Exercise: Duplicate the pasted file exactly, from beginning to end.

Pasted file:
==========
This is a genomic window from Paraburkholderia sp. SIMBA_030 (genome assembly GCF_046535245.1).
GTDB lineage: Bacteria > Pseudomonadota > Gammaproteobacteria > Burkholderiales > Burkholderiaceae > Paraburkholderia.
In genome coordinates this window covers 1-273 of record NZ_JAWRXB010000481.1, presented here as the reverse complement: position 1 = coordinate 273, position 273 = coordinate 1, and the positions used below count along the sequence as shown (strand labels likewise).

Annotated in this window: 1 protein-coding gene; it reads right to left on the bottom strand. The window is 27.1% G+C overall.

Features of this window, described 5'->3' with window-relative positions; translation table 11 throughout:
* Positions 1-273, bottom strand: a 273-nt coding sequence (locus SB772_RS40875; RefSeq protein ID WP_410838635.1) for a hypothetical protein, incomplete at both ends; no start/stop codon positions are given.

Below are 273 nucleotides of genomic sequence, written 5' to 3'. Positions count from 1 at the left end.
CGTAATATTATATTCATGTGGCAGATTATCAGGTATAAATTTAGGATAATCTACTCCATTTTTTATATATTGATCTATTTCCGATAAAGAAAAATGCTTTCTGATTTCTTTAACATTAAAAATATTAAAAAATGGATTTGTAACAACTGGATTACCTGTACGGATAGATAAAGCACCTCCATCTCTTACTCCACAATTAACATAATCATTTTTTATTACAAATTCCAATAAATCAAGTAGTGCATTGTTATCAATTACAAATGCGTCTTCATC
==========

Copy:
This is a genomic window from Paraburkholderia sp. SIMBA_030 (genome assembly GCF_046535245.1).
GTDB lineage: Bacteria > Pseudomonadota > Gammaproteobacteria > Burkholderiales > Burkholderiaceae > Paraburkholderia.
In genome coordinates this window covers 1-273 of record NZ_JAWRXB010000481.1, presented here as the reverse complement: position 1 = coordinate 273, position 273 = coordinate 1, and the positions used below count along the sequence as shown (strand labels likewise).

Annotated in this window: 1 protein-coding gene; it reads right to left on the bottom strand. The window is 27.1% G+C overall.

Features of this window, described 5'->3' with window-relative positions; translation table 11 throughout:
* Positions 1-273, bottom strand: a 273-nt coding sequence (locus SB772_RS40875; RefSeq protein ID WP_410838635.1) for a hypothetical protein, incomplete at both ends; no start/stop codon positions are given.

Below are 273 nucleotides of genomic sequence, written 5' to 3'. Positions count from 1 at the left end.
CGTAATATTATATTCATGTGGCAGATTATCAGGTATAAATTTAGGATAATCTACTCCATTTTTTATATATTGATCTATTTCCGATAAAGAAAAATGCTTTCTGATTTCTTTAACATTAAAAATATTAAAAAATGGATTTGTAACAACTGGATTACCTGTACGGATAGATAAAGCACCTCCATCTCTTACTCCACAATTAACATAATCATTTTTTATTACAAATTCCAATAAATCAAGTAGTGCATTGTTATCAATTACAAATGCGTCTTCATC